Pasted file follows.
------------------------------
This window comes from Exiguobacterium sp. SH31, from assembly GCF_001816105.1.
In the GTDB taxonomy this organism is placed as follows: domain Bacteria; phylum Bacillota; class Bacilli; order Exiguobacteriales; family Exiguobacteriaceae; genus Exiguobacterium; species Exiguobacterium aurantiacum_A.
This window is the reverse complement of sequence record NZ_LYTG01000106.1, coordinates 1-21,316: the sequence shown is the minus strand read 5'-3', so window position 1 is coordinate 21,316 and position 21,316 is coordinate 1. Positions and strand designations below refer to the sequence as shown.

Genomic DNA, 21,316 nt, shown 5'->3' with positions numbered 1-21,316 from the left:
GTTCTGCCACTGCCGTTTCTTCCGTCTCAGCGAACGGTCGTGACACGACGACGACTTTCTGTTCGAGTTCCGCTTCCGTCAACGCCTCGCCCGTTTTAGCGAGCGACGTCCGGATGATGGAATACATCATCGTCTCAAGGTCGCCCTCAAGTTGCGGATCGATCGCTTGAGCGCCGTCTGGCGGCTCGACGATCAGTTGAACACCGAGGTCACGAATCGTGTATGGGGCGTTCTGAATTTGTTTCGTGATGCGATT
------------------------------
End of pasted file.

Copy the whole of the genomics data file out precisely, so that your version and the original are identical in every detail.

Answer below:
This window comes from Exiguobacterium sp. SH31, from assembly GCF_001816105.1.
In the GTDB taxonomy this organism is placed as follows: domain Bacteria; phylum Bacillota; class Bacilli; order Exiguobacteriales; family Exiguobacteriaceae; genus Exiguobacterium; species Exiguobacterium aurantiacum_A.
This window is the reverse complement of sequence record NZ_LYTG01000106.1, coordinates 1-21,316: the sequence shown is the minus strand read 5'-3', so window position 1 is coordinate 21,316 and position 21,316 is coordinate 1. Positions and strand designations below refer to the sequence as shown.

Genomic DNA, 21,316 nt, shown 5'->3' with positions numbered 1-21,316 from the left:
GTTCTGCCACTGCCGTTTCTTCCGTCTCAGCGAACGGTCGTGACACGACGACGACTTTCTGTTCGAGTTCCGCTTCCGTCAACGCCTCGCCCGTTTTAGCGAGCGACGTCCGGATGATGGAATACATCATCGTCTCAAGGTCGCCCTCAAGTTGCGGATCGATCGCTTGAGCGCCGTCTGGCGGCTCGACGATCAGTTGAACACCGAGGTCACGAATCGTGTATGGGGCGTTCTGAATTTGTTTCGTGATGCGATT